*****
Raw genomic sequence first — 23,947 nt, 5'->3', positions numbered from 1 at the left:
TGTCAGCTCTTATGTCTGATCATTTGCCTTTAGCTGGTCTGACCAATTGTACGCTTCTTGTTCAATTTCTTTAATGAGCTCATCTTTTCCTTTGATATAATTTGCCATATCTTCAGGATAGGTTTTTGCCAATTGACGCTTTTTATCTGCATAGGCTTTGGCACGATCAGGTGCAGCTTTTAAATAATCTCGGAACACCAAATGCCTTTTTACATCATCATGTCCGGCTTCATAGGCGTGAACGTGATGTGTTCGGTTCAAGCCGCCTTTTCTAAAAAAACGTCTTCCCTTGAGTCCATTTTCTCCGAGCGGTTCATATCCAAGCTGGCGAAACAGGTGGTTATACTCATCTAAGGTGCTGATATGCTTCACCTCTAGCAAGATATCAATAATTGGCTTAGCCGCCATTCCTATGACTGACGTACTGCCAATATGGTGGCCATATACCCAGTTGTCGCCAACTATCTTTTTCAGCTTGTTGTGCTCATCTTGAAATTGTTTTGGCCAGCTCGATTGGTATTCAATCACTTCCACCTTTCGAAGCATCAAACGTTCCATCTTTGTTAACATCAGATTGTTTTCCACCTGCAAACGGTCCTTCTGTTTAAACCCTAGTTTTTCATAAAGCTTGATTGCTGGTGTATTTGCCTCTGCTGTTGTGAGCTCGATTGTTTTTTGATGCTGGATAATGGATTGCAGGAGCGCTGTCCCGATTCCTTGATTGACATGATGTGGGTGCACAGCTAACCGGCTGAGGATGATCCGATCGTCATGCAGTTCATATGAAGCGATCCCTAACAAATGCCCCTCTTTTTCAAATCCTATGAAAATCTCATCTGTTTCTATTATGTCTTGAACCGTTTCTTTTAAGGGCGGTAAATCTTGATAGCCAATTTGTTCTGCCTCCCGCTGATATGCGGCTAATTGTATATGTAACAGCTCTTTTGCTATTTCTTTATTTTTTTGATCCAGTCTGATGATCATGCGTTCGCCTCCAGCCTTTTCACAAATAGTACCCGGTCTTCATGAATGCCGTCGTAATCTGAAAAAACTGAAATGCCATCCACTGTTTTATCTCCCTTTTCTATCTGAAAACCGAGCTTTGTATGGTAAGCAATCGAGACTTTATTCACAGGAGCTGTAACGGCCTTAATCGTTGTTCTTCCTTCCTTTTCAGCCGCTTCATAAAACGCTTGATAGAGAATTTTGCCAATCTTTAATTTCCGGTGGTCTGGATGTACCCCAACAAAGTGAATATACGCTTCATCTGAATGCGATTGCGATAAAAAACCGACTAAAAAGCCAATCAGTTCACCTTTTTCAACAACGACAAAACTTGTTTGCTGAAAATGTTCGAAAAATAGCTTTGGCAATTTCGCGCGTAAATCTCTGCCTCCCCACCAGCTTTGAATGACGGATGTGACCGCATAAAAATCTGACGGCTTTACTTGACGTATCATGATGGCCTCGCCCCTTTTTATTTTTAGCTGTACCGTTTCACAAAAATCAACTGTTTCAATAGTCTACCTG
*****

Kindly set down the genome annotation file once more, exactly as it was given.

Raw genomic sequence first — 23,947 nt, 5'->3', positions numbered from 1 at the left:
TGTCAGCTCTTATGTCTGATCATTTGCCTTTAGCTGGTCTGACCAATTGTACGCTTCTTGTTCAATTTCTTTAATGAGCTCATCTTTTCCTTTGATATAATTTGCCATATCTTCAGGATAGGTTTTTGCCAATTGACGCTTTTTATCTGCATAGGCTTTGGCACGATCAGGTGCAGCTTTTAAATAATCTCGGAACACCAAATGCCTTTTTACATCATCATGTCCGGCTTCATAGGCGTGAACGTGATGTGTTCGGTTCAAGCCGCCTTTTCTAAAAAAACGTCTTCCCTTGAGTCCATTTTCTCCGAGCGGTTCATATCCAAGCTGGCGAAACAGGTGGTTATACTCATCTAAGGTGCTGATATGCTTCACCTCTAGCAAGATATCAATAATTGGCTTAGCCGCCATTCCTATGACTGACGTACTGCCAATATGGTGGCCATATACCCAGTTGTCGCCAACTATCTTTTTCAGCTTGTTGTGCTCATCTTGAAATTGTTTTGGCCAGCTCGATTGGTATTCAATCACTTCCACCTTTCGAAGCATCAAACGTTCCATCTTTGTTAACATCAGATTGTTTTCCACCTGCAAACGGTCCTTCTGTTTAAACCCTAGTTTTTCATAAAGCTTGATTGCTGGTGTATTTGCCTCTGCTGTTGTGAGCTCGATTGTTTTTTGATGCTGGATAATGGATTGCAGGAGCGCTGTCCCGATTCCTTGATTGACATGATGTGGGTGCACAGCTAACCGGCTGAGGATGATCCGATCGTCATGCAGTTCATATGAAGCGATCCCTAACAAATGCCCCTCTTTTTCAAATCCTATGAAAATCTCATCTGTTTCTATTATGTCTTGAACCGTTTCTTTTAAGGGCGGTAAATCTTGATAGCCAATTTGTTCTGCCTCCCGCTGATATGCGGCTAATTGTATATGTAACAGCTCTTTTGCTATTTCTTTATTTTTTTGATCCAGTCTGATGATCATGCGTTCGCCTCCAGCCTTTTCACAAATAGTACCCGGTCTTCATGAATGCCGTCGTAATCTGAAAAAACTGAAATGCCATCCACTGTTTTATCTCCCTTTTCTATCTGAAAACCGAGCTTTGTATGGTAAGCAATCGAGACTTTATTCACAGGAGCTGTAACGGCCTTAATCGTTGTTCTTCCTTCCTTTTCAGCCGCTTCATAAAACGCTTGATAGAGAATTTTGCCAATCTTTAATTTCCGGTGGTCTGGATGTACCCCAACAAAGTGAATATACGCTTCATCTGAATGCGATTGCGATAAAAAACCGACTAAAAAGCCAATCAGTTCACCTTTTTCAACAACGACAAAACTTGTTTGCTGAAAATGTTCGAAAAATAGCTTTGGCAATTTCGCGCGTAAATCTCTGCCTCCCCACCAGCTTTGAATGACGGATGTGACCGCATAAAAATCTGACGGCTTTACTTGACGTATCATGATGGCCTCGCCCCTTTTTATTTTTAGCTGTACCGTTTCACAAAAATCAACTGTTTCAATAGTCTACCTG